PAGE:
By the look of it, the objective certainly is pious. But whether the Dhaka Metropolitan Police (DMP) can deliver on it is yet to be clear. The DMP move concerns preparation of a database for the residents of the capital city in the aftermath of rising crimes coupled with threats of militant attacks following the Paris carnage and in the perspective of killing of civilians in indiscriminate shooting by jihadists in the United States of America. In a densely populated city like Dhaka, criminals have the advantage of freely resorting to impersonation, using cover-ups for their true identities, to deadly effects.
So the objective obviously is to minimise -- or if possible -- eliminate the manoeuvrability by criminals and militants out on a killing mission. The priority is evidently to get at the most dreaded types of criminals who are obsessed in the name of religion to wage a war against liberals and progressive people. Such a database can indeed be very effective if it is prepared maintaining the highest standard of professionalism and integrity. Even lawbreakers of other types can be netted as well if the information collected is smart enough and authentic.
However, the way the DMP has embarked on collecting information for the database seems to have missed quite a few points. Given the records of the police, citizens cannot be blamed for the scepticism they have expressed about the end result. It is not for the first time that the DMP has taken such an initiative. In 2013, a similar move was underway only to be abandoned later on for reasons unknown to the public. More importantly, citizens feel concerned if the prying eyes will target only the activities of the gangs proving a potential threat to public life, property and social order.
Under the International Covenant on Civil and political Rights (ICCPR) and the International Covenant on Economic, Social and Cultural Rights (ICESCR), every peace-loving citizen is entitled to enjoy a broad spectrum of human rights. How intrusive should be legal provision in order not to disrupt individual and family liberty is a very important question. Questions have already been raised about the forms supplied to residents in some areas of the city. The forms reportedly bear no monogram of the DMP and also no authentication by the relevant authority.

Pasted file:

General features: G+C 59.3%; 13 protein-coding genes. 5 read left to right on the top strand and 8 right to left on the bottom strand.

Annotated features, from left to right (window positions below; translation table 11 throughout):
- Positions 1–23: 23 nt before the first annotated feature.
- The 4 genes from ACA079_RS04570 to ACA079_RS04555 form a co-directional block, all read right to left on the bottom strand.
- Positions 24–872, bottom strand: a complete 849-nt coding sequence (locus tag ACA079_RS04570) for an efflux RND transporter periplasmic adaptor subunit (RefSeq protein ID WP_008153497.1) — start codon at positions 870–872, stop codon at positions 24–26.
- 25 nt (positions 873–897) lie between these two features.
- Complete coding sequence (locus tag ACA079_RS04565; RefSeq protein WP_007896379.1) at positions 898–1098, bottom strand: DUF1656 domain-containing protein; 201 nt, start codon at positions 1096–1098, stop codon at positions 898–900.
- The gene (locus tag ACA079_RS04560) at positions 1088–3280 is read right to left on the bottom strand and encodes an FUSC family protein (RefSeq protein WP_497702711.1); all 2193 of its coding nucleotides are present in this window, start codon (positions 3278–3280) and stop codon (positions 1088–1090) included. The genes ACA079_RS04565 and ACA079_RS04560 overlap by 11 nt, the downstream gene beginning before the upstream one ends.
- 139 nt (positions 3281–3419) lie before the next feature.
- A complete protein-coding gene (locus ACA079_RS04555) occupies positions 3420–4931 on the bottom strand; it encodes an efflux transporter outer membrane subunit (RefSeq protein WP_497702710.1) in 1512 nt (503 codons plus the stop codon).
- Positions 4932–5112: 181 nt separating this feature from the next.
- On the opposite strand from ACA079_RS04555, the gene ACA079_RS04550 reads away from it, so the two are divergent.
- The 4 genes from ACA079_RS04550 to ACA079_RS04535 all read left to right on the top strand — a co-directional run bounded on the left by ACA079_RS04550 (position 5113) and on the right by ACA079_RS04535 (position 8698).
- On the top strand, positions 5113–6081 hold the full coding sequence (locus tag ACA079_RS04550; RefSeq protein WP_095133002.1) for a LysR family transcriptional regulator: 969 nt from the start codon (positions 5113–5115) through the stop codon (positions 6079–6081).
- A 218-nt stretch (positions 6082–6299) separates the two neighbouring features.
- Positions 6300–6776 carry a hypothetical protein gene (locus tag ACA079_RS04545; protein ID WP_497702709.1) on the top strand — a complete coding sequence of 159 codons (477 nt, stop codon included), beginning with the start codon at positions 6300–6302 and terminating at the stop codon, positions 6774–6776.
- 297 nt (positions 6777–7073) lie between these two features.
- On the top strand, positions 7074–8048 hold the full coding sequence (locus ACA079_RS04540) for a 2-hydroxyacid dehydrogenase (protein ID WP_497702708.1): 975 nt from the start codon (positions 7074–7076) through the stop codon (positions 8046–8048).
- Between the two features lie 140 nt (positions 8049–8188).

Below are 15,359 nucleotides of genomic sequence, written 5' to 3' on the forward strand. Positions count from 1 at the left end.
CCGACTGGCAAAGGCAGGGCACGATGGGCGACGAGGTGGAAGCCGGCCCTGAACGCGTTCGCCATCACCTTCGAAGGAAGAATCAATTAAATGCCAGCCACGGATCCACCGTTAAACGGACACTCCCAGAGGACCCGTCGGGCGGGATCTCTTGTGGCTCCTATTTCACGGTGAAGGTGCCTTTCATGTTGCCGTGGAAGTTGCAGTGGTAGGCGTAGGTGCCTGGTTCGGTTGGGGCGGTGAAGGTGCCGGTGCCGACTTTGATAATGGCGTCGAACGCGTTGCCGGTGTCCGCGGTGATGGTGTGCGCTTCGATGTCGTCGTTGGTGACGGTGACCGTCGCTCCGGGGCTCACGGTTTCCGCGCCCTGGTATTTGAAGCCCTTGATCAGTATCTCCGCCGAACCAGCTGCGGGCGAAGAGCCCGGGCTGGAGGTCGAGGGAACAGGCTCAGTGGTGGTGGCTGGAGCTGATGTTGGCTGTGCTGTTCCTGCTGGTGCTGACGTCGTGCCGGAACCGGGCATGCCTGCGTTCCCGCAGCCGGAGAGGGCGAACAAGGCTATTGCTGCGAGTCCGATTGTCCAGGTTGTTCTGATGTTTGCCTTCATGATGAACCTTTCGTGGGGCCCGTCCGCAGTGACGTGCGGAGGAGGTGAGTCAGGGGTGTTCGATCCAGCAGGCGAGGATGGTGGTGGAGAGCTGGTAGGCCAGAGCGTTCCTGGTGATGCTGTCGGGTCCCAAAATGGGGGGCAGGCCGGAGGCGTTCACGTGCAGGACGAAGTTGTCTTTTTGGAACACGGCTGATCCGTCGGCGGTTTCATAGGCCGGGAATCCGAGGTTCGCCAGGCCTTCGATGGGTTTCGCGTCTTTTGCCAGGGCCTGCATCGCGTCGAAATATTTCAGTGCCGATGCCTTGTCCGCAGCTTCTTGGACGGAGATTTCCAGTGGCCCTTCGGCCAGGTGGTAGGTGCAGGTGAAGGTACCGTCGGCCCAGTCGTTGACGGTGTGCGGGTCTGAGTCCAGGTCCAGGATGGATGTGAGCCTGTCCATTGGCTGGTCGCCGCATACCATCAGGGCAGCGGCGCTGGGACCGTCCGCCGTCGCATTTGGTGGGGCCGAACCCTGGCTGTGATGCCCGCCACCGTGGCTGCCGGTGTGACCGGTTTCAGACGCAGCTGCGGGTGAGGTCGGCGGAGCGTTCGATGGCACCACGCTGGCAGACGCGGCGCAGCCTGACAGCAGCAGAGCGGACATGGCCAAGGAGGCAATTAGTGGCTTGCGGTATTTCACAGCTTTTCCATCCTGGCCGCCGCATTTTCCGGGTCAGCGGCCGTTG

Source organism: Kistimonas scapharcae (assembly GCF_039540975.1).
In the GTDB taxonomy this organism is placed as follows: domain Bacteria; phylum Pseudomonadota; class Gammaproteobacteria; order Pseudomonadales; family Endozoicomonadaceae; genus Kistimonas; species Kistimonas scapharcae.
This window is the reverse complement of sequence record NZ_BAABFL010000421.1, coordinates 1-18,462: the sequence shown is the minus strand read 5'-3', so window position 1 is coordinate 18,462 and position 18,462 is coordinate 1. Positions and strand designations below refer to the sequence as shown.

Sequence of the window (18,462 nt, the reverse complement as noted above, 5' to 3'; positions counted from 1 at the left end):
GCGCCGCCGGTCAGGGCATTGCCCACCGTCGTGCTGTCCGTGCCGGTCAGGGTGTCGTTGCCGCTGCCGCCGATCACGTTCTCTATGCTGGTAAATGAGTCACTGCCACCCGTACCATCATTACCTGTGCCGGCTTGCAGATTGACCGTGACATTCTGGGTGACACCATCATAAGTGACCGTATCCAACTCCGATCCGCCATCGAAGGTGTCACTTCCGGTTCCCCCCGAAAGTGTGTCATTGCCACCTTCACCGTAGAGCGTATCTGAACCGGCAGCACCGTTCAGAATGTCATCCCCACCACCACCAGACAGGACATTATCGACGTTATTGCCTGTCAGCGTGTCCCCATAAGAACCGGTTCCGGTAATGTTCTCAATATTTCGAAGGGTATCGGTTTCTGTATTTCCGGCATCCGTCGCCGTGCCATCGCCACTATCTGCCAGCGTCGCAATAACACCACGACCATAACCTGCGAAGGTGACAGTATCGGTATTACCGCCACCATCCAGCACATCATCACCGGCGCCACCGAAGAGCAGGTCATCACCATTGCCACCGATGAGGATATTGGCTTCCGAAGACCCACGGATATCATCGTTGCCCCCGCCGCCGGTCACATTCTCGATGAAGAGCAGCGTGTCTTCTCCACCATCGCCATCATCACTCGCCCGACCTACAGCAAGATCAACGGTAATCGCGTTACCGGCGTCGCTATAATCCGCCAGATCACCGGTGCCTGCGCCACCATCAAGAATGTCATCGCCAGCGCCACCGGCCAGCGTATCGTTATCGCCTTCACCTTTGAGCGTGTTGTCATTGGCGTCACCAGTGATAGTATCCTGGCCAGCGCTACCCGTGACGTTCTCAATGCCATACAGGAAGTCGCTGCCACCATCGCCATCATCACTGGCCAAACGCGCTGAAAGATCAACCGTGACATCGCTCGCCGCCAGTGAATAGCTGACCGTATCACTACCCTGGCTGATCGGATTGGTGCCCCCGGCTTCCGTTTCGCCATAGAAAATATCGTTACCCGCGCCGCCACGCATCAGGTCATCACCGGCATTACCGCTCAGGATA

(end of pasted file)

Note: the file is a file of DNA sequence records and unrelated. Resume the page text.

This is a casual approach and doubt will be cast on the intention as well. Before initiating a sensitive move such as this the need is to take the citizens into confidence. If convinced of the good intention, they will respond most positively to it by supplying the required information. But they will certainly need to be fully assured that the information provided will in no way be used with an ill motive for their harassment or implication in any false case. The difference between a person with no record of lawbreaking and subversion and an impersonator is apparently thin. It is the professional duty of the intelligence agencies to decode the secret or false information supplied by criminal gangs.
When so much is at stake, the city law enforcement agency needed better preparation for accomplishing the job. It would have been even better if the city corporations under the two mayors initiated the move in collaboration with the DMP. Right now the preparation of national smart identity card is going on. How smart it will be is not clear as yet. But given the earlier smart card carrying only a handful of information and a picture barely recognisable -- which will be the basis of the fresh smart card -- there is no guarantee it will be comprehensive enough.
Instead of doing the job half-heartedly, there was need for working towards a comprehensive national database. In that case, the scepticism now expressed would have been totally irrelevant. In keeping with the goal of a digital Bangladesh, the nation will have to go for such a database today or tomorrow. In hindsight, the realisation is that the earlier ID card project taken up twice in a dilly dally manner was nothing but a waste of time, energy and money. A national data bank is most essential and that alone would have been sufficient to meet the present need.
Since that has not happened, the capital city and other cities will as well feel the need for a database of their respective inhabitants. Other crowded cities are no less vulnerable to the anticipated attacks or criminal activities. If this is so, a middle ground can be found for preparation of a national database. The ultimate objective would be to prepare as comprehensible a national data bank as possible. But it should be done in phases. It has to be begun from the capital city and gradually other cities will be covered.
In that case, the city corporations should be in charge with active cooperation from the metropolitan police. But before embarking on collection of data and information, there has to be a very extensive campaign for this. People must be made aware beforehand of the need for such a database through media. City governance is an issue that is yet to be addressed effectively. But there is no harm assigning those to do the job of collecting information for preparation of a database of the areas under their jurisdiction as a component of the national data bank.